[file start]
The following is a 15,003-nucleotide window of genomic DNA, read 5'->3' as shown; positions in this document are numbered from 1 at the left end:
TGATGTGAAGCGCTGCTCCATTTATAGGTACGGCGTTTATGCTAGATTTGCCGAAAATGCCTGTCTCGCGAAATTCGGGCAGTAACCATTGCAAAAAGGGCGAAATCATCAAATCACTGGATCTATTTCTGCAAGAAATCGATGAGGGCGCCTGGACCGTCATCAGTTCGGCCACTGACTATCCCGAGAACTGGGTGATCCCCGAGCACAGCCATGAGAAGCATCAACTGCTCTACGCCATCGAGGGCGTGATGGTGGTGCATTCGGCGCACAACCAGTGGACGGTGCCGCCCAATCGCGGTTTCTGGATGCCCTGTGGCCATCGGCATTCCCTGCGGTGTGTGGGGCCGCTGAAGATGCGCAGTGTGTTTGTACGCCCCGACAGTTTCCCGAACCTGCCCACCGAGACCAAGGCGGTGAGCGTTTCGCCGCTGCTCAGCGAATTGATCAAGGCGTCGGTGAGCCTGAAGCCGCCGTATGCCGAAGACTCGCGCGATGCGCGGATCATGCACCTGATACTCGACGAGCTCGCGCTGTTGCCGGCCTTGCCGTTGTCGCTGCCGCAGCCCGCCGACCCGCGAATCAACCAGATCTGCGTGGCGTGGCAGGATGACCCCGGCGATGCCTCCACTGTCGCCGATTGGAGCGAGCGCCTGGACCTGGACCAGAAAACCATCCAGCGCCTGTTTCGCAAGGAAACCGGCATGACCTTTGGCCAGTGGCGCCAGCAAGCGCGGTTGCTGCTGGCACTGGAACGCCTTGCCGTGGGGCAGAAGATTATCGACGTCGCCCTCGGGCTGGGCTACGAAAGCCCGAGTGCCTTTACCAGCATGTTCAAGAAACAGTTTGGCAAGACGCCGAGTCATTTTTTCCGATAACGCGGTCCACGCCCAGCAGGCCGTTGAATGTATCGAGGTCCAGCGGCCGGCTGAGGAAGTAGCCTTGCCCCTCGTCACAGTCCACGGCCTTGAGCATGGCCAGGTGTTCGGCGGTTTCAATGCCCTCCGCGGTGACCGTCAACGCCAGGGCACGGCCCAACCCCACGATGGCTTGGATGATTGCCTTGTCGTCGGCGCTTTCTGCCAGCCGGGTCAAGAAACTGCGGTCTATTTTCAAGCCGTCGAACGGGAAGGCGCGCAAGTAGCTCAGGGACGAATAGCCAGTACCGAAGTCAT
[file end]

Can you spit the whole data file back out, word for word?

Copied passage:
The following is a 15,003-nucleotide window of genomic DNA, read 5'->3' as shown; positions in this document are numbered from 1 at the left end:
TGATGTGAAGCGCTGCTCCATTTATAGGTACGGCGTTTATGCTAGATTTGCCGAAAATGCCTGTCTCGCGAAATTCGGGCAGTAACCATTGCAAAAAGGGCGAAATCATCAAATCACTGGATCTATTTCTGCAAGAAATCGATGAGGGCGCCTGGACCGTCATCAGTTCGGCCACTGACTATCCCGAGAACTGGGTGATCCCCGAGCACAGCCATGAGAAGCATCAACTGCTCTACGCCATCGAGGGCGTGATGGTGGTGCATTCGGCGCACAACCAGTGGACGGTGCCGCCCAATCGCGGTTTCTGGATGCCCTGTGGCCATCGGCATTCCCTGCGGTGTGTGGGGCCGCTGAAGATGCGCAGTGTGTTTGTACGCCCCGACAGTTTCCCGAACCTGCCCACCGAGACCAAGGCGGTGAGCGTTTCGCCGCTGCTCAGCGAATTGATCAAGGCGTCGGTGAGCCTGAAGCCGCCGTATGCCGAAGACTCGCGCGATGCGCGGATCATGCACCTGATACTCGACGAGCTCGCGCTGTTGCCGGCCTTGCCGTTGTCGCTGCCGCAGCCCGCCGACCCGCGAATCAACCAGATCTGCGTGGCGTGGCAGGATGACCCCGGCGATGCCTCCACTGTCGCCGATTGGAGCGAGCGCCTGGACCTGGACCAGAAAACCATCCAGCGCCTGTTTCGCAAGGAAACCGGCATGACCTTTGGCCAGTGGCGCCAGCAAGCGCGGTTGCTGCTGGCACTGGAACGCCTTGCCGTGGGGCAGAAGATTATCGACGTCGCCCTCGGGCTGGGCTACGAAAGCCCGAGTGCCTTTACCAGCATGTTCAAGAAACAGTTTGGCAAGACGCCGAGTCATTTTTTCCGATAACGCGGTCCACGCCCAGCAGGCCGTTGAATGTATCGAGGTCCAGCGGCCGGCTGAGGAAGTAGCCTTGCCCCTCGTCACAGTCCACGGCCTTGAGCATGGCCAGGTGTTCGGCGGTTTCAATGCCCTCCGCGGTGACCGTCAACGCCAGGGCACGGCCCAACCCCACGATGGCTTGGATGATTGCCTTGTCGTCGGCGCTTTCTGCCAGCCGGGTCAAGAAACTGCGGTCTATTTTCAAGCCGTCGAACGGGAAGGCGCGCAAGTAGCTCAGGGACGAATAGCCAGTACCGAAGTCAT